For simplicity’s sake then, let’s not count either the government grant or the overhead costs. We’ve got a program that appears to cost $65,000, and brings in $145,255. So, what’s the problem?
The problem is that this fantastic situation only works as long as a sessional is the one doing all the teaching. If the teaching is done by an Associate Professor (as indeed it was until quite recently), the economics change completely. The minimum salary this year for associate professors at Mount Allison is $85,568. Add in the costs of benefits, pension, etc., and you’re looking at something in the range of $110,000 at the absolute minimum for compensation. Then throw in any costs associated with hiring replacement faculty for research leave, sabbaticals, etc., and of course admin costs on top of that, and you’re very quickly back to about $130,000. But that’s minimum, assuming the lowest pay rung for an associate professor. With annual pay rises, top-salary associate professors make almost $50,000 per year more than newbies. In other words, it might break-even for a couple of years with a full-time prof, but would be unlikely to do so over the long-term.
Let that sink in for a second: at Mount Allison – and many other universities – it takes more than 19 FTEs (or 190 course enrolments) to support a mid-career Associate Professor. That’s what our combination of faculty salaries and tuition policies have brought us to.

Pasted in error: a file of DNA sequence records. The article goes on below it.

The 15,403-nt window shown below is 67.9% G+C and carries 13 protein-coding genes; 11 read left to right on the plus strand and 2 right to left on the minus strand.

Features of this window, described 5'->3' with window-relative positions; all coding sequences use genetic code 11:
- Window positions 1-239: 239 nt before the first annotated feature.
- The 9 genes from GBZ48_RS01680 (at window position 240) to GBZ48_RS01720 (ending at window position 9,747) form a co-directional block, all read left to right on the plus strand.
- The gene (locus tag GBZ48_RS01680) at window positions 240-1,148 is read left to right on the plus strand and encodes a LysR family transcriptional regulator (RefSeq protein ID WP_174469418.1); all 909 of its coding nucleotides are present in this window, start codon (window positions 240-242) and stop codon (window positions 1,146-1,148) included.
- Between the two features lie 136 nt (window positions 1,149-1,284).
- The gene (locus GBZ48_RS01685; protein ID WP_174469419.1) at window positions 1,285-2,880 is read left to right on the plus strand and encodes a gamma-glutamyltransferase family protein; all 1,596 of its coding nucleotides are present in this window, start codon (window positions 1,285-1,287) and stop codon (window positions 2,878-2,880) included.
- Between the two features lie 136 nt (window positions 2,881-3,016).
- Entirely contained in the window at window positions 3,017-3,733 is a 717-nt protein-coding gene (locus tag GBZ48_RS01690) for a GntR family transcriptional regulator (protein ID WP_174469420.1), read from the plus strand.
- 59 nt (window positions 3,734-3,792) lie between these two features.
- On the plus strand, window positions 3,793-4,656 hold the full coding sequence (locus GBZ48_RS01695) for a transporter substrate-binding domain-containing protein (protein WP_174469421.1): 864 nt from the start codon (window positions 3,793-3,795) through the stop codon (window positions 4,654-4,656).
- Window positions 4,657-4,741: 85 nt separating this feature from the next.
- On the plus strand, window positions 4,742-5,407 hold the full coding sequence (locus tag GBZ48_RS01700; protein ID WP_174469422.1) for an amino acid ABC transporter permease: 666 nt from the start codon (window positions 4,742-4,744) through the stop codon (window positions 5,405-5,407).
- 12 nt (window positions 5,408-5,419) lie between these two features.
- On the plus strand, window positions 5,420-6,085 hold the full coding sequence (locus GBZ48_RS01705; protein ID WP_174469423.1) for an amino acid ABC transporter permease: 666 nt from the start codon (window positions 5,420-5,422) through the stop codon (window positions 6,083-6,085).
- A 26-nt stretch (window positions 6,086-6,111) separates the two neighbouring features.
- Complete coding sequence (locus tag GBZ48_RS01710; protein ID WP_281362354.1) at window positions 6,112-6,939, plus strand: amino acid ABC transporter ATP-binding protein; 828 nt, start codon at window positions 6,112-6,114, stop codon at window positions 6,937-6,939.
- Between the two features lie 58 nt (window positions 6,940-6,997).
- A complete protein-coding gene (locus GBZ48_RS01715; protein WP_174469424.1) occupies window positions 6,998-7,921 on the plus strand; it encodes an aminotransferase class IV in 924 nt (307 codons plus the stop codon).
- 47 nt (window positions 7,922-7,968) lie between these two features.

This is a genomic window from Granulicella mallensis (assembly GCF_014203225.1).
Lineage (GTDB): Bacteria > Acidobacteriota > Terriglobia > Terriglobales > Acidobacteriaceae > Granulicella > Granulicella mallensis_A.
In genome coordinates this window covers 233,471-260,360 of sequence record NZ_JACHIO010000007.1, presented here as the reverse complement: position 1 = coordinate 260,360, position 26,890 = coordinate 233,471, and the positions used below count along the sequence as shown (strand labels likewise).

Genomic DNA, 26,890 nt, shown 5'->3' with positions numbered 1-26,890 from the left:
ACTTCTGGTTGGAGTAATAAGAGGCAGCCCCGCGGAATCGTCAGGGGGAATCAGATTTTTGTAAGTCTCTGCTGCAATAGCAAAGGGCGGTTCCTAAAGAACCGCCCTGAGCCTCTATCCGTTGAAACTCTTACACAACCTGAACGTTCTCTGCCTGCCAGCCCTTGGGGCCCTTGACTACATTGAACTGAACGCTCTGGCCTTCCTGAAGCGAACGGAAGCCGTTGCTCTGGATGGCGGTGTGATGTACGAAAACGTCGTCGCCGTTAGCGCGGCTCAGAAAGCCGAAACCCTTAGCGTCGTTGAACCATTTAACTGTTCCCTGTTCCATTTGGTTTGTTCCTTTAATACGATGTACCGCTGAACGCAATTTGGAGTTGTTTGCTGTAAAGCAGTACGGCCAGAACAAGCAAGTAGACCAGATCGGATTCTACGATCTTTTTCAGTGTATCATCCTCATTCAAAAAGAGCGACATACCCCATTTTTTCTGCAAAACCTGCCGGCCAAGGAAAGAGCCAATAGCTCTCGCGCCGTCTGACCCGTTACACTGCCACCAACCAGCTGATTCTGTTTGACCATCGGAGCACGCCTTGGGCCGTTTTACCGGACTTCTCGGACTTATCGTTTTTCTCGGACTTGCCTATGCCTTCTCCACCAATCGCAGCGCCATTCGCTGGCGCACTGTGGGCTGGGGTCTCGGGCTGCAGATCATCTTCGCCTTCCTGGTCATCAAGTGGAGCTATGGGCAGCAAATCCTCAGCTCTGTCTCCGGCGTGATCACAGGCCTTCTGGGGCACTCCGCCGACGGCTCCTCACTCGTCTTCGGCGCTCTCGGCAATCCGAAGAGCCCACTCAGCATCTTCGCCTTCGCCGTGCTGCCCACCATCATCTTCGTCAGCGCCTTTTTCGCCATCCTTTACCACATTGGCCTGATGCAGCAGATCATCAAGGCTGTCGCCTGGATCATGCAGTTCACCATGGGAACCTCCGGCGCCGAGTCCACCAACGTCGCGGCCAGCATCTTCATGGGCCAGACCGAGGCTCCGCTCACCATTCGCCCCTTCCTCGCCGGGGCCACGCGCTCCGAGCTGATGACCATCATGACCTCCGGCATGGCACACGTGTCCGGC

Now, I haven’t spoken to anyone in the Mount Allison administration about this issue: but it seems to me the logic would go something like this:
i) As an institution we’re on seriously thin ice, financially: our per-student operating income is about $5,000 per head below what it is at U15 universities, and about $3,000 per head lower than Acadia;
ii) We cannot sensibly run an entire program with nothing but sessional instructors;
iii) This program will have difficulty breaking-even over the long-run unless it is taught by sessionals;
iv) Maybe we shouldn’t offer this program anymore.
One could of course make the case that Women’s and Gender Studies is so important that it deserves cross-subsidies from elsewhere in the university. And at larger and wealthier universities, this would be the case. But at an institution as small and as cash-strapped as Mount Allison, it’s a tougher argument to make. Most other departments are only just getting by, too.
Unpalatable choice, to be sure. But that’s what running a university is all about these days.